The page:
There are a lot more details which we will cover in future blogs discussing resources for scheduling.   Sheet metal job shops, stamping houses, assembly houses, machine shops all have the need to schedule resources to make best use of their equipment and manpower.

MIE Trak has an advanced scheduling system which includes both finite and infinite scheduling.  MIE Trak is designed for most any type of job shop include made to order and engineer to order production organizations. You can visit the website at

http://www.mie-solutions.com

September 15, 2009 Posted by | Uncategorized | , , , , , , , , , , , , , , , , , , | Leave a comment

Finite and Infinite Scheduling

MIE Solutions offers a made to order job shop ERP system designed for the manufacturer of goods and products.  MIE Trak is a full featured ERP system for the made to order and engineer to order manufacturer.

ERP software used for manufacturing planning and scheduling systems must consider capacity leveling.   Capacity leveling is basically done in one of the two main flavors of scheduling.

  1. Finite Schedule
  2. Infinite Scheduling

Each of these two flavors of scheduling of jobs have many variations but the general rule of thumb is true.

Finite scheduling is where jobs are scheduled according to the limitation of resources and capacity found in the production environment.   Scheduling processes that take into account a set of finite resources is basically a finite scheduling process.

Infinite scheduling is where jobs a scheduling not according to the limitation of the finite resource, but the scheduling process schedules making the assumption no other activity is using the finite resources.  I like to think of infinite scheduling as a system where there are no other jobs or activities being scheduled except the single job or activity.   Infinite scheduling basically ignores all existing and future resource loads that have occurred or will be occurring.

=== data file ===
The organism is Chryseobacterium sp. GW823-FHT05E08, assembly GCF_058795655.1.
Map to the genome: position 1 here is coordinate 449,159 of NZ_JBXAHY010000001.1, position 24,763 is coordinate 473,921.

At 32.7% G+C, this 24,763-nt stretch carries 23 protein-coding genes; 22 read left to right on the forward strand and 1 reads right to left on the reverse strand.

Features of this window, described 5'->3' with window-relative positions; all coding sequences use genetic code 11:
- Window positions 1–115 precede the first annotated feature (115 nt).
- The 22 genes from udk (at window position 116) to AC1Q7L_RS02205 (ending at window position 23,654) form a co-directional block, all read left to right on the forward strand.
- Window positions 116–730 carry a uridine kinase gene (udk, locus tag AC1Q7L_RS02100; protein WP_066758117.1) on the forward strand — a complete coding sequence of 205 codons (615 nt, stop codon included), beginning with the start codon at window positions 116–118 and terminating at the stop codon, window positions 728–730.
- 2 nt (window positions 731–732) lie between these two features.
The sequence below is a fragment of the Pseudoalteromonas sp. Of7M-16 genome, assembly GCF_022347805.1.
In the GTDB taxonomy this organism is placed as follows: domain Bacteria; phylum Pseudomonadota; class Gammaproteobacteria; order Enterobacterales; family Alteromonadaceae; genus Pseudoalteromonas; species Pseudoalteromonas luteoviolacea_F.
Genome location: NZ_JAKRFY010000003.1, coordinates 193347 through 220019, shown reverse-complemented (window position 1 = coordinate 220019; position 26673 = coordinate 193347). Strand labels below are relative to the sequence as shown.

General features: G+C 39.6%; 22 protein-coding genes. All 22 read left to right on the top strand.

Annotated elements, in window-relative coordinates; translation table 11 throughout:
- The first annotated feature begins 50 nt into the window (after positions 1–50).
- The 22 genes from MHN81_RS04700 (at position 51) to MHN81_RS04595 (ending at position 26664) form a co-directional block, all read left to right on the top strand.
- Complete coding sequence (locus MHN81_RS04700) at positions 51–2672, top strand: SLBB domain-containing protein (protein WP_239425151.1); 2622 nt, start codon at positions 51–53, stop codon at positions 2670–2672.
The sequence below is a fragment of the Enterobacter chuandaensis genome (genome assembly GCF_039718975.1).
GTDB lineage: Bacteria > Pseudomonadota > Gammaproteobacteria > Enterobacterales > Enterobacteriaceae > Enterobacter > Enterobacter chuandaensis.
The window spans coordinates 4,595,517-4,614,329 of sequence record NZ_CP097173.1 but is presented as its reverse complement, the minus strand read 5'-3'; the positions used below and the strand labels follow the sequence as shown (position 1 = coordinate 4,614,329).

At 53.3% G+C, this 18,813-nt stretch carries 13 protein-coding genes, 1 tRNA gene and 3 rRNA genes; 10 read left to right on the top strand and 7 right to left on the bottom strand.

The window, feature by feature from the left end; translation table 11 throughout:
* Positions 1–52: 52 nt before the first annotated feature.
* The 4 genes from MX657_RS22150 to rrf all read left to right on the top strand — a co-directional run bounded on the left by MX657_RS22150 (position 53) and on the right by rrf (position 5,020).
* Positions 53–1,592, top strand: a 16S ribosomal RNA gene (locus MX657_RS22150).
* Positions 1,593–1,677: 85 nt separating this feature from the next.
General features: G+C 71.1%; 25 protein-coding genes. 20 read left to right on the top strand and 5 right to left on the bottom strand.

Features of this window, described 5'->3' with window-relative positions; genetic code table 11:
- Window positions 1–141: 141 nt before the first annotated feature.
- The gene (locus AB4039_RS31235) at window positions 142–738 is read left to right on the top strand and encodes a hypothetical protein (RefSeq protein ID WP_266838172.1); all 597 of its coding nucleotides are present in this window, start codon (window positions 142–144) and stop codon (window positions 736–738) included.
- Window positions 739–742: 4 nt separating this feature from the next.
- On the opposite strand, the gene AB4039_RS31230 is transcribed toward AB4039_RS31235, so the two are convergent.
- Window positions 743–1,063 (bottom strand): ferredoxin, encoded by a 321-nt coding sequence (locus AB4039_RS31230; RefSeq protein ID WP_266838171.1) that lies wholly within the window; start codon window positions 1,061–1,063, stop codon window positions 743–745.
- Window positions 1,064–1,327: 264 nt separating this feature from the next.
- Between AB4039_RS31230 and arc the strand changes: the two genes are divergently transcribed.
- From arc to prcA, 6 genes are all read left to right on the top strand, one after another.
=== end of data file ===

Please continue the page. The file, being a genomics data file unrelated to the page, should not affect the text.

For a variety of reasons, some manufacturers prefer to schedule jobs according to the limitation of resources and in other situations they prefer to schedule outside the resource limitation.  Both infinite and backwards scheduling take into account material, labor, outside processes and child dependencies (in the case of assemblies) during the scheduling process.  The only part of the scheduling system that is finite or infinite is the labor resource portion and not the material.

MIE Trak has an advanced scheduling system which includes both finite and infinite scheduling.  MIE Trak is designed for most any type of job shop include made to order and engineer to order production organizations. You can visit the website at

http://www.mie-solutions.com

September 8, 2009 Posted by | Scheduling | , , , , , , , , , , , , , , , , , , | Leave a comment

What is Forward and Backward Scheduling

MIE Solutions offers a made to order job shop ERP system designed for the manufacturer of goods and products.  Most accounting systems are designed for the basic AR, AP and GL side of financials where a manufacturing software product deals with the actual production of the goods and services.   MIE Trak is a full featured ERP system for the made to order and engineer to order manufacturer.